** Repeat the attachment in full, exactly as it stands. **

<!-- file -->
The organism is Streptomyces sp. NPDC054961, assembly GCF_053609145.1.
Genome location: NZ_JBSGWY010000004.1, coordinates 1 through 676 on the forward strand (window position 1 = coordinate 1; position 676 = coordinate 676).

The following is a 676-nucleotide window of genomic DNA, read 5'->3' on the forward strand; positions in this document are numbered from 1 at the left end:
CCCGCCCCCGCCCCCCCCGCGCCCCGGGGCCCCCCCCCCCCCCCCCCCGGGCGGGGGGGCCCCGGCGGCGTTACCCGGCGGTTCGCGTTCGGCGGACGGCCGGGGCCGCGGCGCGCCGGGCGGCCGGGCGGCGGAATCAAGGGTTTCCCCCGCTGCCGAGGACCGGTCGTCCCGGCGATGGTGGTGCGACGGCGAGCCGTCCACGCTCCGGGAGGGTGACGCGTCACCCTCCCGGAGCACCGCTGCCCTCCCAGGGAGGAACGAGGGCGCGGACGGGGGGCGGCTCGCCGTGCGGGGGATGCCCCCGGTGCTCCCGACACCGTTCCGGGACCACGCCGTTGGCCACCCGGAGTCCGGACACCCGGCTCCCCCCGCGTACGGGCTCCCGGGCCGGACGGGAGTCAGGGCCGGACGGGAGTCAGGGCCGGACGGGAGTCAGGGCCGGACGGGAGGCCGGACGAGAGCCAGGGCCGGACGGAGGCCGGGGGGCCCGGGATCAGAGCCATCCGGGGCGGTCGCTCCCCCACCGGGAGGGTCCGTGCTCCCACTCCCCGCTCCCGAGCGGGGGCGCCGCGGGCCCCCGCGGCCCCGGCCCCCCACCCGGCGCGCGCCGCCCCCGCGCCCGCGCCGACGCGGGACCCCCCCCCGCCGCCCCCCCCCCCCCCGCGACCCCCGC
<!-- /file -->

The organism is Streptomyces sp. NPDC054961, assembly GCF_053609145.1.
Genome location: NZ_JBSGWY010000004.1, coordinates 1 through 676 on the forward strand (window position 1 = coordinate 1; position 676 = coordinate 676).

The following is a 676-nucleotide window of genomic DNA, read 5'->3' on the forward strand; positions in this document are numbered from 1 at the left end:
CCCGCCCCCGCCCCCCCCGCGCCCCGGGGCCCCCCCCCCCCCCCCCCCGGGCGGGGGGGCCCCGGCGGCGTTACCCGGCGGTTCGCGTTCGGCGGACGGCCGGGGCCGCGGCGCGCCGGGCGGCCGGGCGGCGGAATCAAGGGTTTCCCCCGCTGCCGAGGACCGGTCGTCCCGGCGATGGTGGTGCGACGGCGAGCCGTCCACGCTCCGGGAGGGTGACGCGTCACCCTCCCGGAGCACCGCTGCCCTCCCAGGGAGGAACGAGGGCGCGGACGGGGGGCGGCTCGCCGTGCGGGGGATGCCCCCGGTGCTCCCGACACCGTTCCGGGACCACGCCGTTGGCCACCCGGAGTCCGGACACCCGGCTCCCCCCGCGTACGGGCTCCCGGGCCGGACGGGAGTCAGGGCCGGACGGGAGTCAGGGCCGGACGGGAGTCAGGGCCGGACGGGAGGCCGGACGAGAGCCAGGGCCGGACGGAGGCCGGGGGGCCCGGGATCAGAGCCATCCGGGGCGGTCGCTCCCCCACCGGGAGGGTCCGTGCTCCCACTCCCCGCTCCCGAGCGGGGGCGCCGCGGGCCCCCGCGGCCCCGGCCCCCCACCCGGCGCGCGCCGCCCCCGCGCCCGCGCCGACGCGGGACCCCCCCCCGCCGCCCCCCCCCCCCCCGCGACCCCCGC